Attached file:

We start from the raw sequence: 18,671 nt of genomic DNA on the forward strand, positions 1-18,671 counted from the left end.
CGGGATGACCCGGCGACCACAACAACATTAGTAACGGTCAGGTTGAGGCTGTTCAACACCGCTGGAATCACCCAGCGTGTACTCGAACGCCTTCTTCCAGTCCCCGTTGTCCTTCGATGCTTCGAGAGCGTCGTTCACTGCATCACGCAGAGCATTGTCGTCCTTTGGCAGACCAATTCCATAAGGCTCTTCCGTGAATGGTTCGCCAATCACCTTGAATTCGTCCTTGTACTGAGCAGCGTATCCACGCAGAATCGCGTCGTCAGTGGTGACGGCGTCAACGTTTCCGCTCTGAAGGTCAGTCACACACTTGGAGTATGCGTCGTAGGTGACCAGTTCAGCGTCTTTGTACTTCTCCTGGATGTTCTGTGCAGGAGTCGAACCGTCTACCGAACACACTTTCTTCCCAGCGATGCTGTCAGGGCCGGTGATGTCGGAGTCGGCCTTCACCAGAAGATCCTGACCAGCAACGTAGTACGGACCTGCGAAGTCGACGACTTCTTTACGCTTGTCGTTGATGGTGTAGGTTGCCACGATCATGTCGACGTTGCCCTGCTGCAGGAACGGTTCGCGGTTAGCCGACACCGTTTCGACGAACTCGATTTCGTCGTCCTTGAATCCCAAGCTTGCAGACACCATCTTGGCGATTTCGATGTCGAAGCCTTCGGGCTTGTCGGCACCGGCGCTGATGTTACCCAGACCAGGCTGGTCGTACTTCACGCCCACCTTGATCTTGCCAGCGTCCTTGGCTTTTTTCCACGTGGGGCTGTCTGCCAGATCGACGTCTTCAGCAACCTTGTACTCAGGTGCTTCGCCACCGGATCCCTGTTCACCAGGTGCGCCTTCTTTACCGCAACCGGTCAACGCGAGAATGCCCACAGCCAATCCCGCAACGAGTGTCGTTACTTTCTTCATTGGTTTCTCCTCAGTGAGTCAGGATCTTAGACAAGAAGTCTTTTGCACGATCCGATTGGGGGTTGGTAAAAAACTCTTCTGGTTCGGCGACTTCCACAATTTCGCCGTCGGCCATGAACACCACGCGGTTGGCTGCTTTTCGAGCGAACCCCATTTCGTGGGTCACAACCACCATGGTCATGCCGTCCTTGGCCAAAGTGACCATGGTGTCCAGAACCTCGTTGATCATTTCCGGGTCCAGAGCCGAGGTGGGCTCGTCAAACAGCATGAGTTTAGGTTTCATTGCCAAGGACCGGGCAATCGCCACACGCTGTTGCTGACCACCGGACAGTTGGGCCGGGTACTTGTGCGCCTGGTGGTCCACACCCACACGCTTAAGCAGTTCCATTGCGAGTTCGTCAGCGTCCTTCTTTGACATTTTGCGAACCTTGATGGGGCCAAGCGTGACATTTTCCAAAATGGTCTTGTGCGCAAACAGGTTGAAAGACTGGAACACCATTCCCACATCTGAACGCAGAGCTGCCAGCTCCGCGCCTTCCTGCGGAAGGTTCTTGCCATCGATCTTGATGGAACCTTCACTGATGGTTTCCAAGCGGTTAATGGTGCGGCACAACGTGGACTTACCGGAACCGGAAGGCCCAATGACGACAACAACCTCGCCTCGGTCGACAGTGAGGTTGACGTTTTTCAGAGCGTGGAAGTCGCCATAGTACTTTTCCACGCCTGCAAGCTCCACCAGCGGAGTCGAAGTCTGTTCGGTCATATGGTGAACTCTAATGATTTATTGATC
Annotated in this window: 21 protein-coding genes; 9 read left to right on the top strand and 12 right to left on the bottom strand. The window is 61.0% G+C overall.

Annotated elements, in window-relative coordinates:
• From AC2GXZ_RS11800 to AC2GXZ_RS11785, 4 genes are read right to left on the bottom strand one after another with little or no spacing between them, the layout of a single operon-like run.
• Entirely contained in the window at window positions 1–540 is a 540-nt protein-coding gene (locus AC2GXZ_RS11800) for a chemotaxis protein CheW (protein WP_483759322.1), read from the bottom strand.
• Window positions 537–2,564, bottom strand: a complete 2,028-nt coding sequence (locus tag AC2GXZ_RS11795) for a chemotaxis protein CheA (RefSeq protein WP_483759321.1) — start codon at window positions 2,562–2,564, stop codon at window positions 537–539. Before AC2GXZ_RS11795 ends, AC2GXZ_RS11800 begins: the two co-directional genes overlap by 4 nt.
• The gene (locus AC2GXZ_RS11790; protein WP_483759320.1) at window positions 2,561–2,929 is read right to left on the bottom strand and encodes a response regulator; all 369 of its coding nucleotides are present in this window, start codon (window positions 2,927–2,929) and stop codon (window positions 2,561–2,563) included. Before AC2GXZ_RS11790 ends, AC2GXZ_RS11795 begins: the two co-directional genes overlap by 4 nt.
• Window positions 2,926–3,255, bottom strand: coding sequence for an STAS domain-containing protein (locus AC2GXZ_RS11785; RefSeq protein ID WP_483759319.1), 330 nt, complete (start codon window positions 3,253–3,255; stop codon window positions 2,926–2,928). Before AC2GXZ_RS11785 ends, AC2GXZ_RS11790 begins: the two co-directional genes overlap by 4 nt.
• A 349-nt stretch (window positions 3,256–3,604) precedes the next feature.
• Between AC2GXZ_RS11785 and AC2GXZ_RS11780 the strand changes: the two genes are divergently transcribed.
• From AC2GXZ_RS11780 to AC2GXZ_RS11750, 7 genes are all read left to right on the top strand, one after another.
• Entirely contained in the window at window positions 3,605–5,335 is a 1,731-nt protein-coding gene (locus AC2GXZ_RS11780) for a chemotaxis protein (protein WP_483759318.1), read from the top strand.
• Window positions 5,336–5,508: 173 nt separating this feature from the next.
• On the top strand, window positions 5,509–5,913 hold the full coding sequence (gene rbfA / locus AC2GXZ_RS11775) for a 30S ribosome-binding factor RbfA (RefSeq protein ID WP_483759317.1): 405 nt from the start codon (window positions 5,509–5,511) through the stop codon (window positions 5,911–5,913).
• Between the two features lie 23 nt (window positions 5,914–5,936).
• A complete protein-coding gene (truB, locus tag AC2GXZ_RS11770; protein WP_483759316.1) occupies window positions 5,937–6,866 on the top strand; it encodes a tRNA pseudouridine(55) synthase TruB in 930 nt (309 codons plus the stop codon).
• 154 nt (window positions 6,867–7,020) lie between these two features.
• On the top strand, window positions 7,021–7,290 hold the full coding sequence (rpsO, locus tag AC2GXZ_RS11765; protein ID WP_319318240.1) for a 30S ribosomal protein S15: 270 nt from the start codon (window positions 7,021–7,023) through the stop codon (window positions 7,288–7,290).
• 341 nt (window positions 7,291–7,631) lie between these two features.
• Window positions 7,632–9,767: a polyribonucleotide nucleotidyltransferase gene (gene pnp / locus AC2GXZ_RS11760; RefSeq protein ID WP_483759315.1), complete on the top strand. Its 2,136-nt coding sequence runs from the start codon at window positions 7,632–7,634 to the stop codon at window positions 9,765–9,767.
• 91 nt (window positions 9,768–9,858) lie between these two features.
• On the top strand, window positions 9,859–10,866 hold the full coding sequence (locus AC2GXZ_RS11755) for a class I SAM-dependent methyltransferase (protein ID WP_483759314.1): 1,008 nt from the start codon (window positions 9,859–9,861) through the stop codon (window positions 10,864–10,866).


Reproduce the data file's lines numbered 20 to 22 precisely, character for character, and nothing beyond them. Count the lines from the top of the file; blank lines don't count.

• 341 nt (window positions 7,291–7,631) lie between these two features.
• Window positions 7,632–9,767: a polyribonucleotide nucleotidyltransferase gene (gene pnp / locus AC2GXZ_RS11760; RefSeq protein ID WP_483759315.1), complete on the top strand. Its 2,136-nt coding sequence runs from the start codon at window positions 7,632–7,634 to the stop codon at window positions 9,765–9,767.
• 91 nt (window positions 9,768–9,858) lie between these two features.